Coffin Academy, Use Death To Motivate Life
For Jung Joon, the moment of truth arrives for his clients as they slip into the casket and he pounds the lid in place with a wooden hammer.
Insights arise, he says, as they are confronted with total, claustrophobic darkness, left alone to weigh their regrets and ponder eternity.
A slight 39-year-old with an undertaker’s blue suit and a preacher’s demeanor, Jung is a resolute counselor on the ever-after who welcomes clients with the invitation, “OK, today let’s get close to death.”
Jung runs a seminar called the Coffin Academy, where, for $25 each, South Koreans can get a glimpse of the abyss. Over four hours, groups of a dozen or more tearfully write their letters of goodbye and tombstone epitaphs. Finally, they attend their own funerals, and try that coffin on for size.
In a candle-lighted chapel, each climbs into one of the austere wooden caskets laid side by side on the floor. Lying face up, their arms crossed over their chests, they close their eyes. And there they rest, for 10 excruciating minutes.
“It’s a way to let go of certain things,” says Jung, a former insurance company lecturer. “Afterward, you feel refreshed. You’re ready to start your life all over again, this time with a clean slate.”
Across South Korea, a few entrepreneurs are conducting controversial forums designed to teach clients how to better appreciate life by simulating death. Equal parts Vincent Price and Dale Carnegie, they use mortality as a personal motivator for a variety of behaviors, from a healthier attitude toward work to getting along with family members.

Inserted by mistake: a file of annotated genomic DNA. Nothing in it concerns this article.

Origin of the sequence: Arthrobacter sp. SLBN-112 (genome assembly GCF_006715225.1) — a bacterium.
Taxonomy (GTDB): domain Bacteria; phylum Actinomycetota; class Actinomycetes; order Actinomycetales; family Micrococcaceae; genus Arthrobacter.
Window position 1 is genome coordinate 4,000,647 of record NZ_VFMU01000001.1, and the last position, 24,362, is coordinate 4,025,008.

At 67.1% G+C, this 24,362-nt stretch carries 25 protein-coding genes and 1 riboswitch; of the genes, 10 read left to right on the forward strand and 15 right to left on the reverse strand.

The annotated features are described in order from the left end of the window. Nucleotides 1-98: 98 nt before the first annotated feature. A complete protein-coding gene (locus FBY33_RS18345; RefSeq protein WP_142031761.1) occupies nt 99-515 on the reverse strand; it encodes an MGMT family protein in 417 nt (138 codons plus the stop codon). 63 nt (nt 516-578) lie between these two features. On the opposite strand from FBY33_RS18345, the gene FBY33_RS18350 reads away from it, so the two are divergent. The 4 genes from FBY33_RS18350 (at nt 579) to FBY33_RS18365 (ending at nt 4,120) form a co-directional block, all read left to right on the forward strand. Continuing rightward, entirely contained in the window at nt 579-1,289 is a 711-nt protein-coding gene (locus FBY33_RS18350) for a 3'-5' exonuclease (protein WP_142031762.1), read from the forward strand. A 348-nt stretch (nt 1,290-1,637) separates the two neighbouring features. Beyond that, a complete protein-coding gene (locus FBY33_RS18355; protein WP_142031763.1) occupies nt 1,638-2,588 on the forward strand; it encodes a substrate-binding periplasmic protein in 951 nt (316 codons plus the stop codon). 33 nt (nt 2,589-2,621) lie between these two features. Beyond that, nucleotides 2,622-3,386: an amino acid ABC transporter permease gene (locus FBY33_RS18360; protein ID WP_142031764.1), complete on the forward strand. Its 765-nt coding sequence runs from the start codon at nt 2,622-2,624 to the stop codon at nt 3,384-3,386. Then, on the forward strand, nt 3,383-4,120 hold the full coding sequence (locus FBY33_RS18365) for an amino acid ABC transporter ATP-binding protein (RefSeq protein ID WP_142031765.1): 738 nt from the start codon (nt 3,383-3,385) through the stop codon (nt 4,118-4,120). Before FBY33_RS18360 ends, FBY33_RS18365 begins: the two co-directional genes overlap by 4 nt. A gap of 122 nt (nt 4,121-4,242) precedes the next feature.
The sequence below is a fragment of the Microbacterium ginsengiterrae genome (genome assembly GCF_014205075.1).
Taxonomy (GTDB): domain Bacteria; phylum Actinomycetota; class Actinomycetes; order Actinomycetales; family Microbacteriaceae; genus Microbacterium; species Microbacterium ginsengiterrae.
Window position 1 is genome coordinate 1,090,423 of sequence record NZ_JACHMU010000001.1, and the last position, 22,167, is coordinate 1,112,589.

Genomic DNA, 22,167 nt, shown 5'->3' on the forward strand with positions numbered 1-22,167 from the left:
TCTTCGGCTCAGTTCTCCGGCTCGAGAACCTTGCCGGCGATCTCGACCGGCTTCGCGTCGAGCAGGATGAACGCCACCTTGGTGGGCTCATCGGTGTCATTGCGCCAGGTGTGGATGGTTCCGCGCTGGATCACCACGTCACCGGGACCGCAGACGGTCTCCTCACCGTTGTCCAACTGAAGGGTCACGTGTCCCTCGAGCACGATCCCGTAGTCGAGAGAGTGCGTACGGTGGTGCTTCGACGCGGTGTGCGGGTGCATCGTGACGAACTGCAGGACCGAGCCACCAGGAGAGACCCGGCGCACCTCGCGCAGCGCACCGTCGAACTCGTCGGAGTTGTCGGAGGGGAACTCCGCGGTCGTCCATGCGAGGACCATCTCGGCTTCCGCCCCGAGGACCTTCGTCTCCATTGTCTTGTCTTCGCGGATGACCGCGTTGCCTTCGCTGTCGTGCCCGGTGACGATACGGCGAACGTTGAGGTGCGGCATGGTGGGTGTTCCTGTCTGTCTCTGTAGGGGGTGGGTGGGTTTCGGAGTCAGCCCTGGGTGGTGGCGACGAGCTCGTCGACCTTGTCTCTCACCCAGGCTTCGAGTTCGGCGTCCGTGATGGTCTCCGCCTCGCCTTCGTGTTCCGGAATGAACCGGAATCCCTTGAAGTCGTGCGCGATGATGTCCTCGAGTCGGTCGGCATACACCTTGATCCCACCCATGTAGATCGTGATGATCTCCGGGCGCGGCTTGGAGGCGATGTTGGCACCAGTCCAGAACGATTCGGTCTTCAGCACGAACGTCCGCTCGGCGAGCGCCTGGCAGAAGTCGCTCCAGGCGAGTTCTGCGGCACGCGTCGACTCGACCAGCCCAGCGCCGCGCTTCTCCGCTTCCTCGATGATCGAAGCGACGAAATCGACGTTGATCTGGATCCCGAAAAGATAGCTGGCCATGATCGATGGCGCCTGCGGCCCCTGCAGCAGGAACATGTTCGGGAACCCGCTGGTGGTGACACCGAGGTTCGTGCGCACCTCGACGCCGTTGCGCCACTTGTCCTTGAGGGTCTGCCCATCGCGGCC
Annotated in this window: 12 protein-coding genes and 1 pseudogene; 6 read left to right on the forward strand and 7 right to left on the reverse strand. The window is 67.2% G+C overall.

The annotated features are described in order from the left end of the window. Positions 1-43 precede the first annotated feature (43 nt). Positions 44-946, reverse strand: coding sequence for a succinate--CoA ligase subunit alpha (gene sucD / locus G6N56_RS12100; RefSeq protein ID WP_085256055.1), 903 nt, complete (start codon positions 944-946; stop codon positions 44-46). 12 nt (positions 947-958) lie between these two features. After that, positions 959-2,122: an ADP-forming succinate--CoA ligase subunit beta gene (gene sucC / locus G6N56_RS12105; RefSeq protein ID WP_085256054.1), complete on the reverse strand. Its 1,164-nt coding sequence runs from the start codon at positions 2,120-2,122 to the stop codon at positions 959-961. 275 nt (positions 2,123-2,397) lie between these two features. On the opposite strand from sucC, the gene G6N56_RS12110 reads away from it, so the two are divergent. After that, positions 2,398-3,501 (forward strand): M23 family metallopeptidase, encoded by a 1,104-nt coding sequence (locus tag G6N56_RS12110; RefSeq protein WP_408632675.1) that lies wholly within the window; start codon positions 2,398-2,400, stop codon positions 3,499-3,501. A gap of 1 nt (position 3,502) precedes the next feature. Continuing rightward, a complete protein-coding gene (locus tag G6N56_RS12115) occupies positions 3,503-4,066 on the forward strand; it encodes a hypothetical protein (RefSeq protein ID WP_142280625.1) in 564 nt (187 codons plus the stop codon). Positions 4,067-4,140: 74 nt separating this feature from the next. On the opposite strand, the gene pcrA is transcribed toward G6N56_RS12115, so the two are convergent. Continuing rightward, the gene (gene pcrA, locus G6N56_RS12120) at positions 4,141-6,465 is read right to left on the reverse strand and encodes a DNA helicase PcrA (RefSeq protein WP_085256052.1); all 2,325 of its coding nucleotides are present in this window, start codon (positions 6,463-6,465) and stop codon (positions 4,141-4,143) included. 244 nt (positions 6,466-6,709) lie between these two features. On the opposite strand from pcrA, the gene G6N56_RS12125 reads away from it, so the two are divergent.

Many firms here see the sessions as an inventive way to stimulate productivity. The Kyobo insurance company, for example, has required all 4,000 employees to attend fake funerals like those offered by Jung.
There’s another motivation: South Koreans commit suicide at the highest rate in the developed world.
The country now tops the 30 member nations in the Organization for Economic Cooperation and Development in the number of self-inflicted deaths, according to OECD data updated in 2009. And even as the suicide rate of many countries has fallen, South Korea’s remains high, twice that of the United States, statistics show.
Yet critics question the seminars’ value in the fight against suicide. Some suggest that the mock funerals are a how-to manual in a nation where experts say cutthroat competition and financial stress lead many to kill themselves.
“It could lead to fantasies that life in the underworld may be better than real life,” says Jang Chang-min, a counselor from the Korean Association for Suicide Prevention.
Supporters say the sessions personalize the “collateral damage” of suicide. Sitting before a space heater in his warehouse-sized classroom building, Jung denies that his business, launched in February, capitalizes on people’s fear of death.
“Some say people might get so comfortable inside the casket they’re more inclined to take their lives,” says Jung, who says he came to appreciate life’s preciousness years ago when he donated a kidney to his ailing father. “Instead, they know what awaits those who commit suicide – darkness forever.”
Source: San Francisco Chronicle
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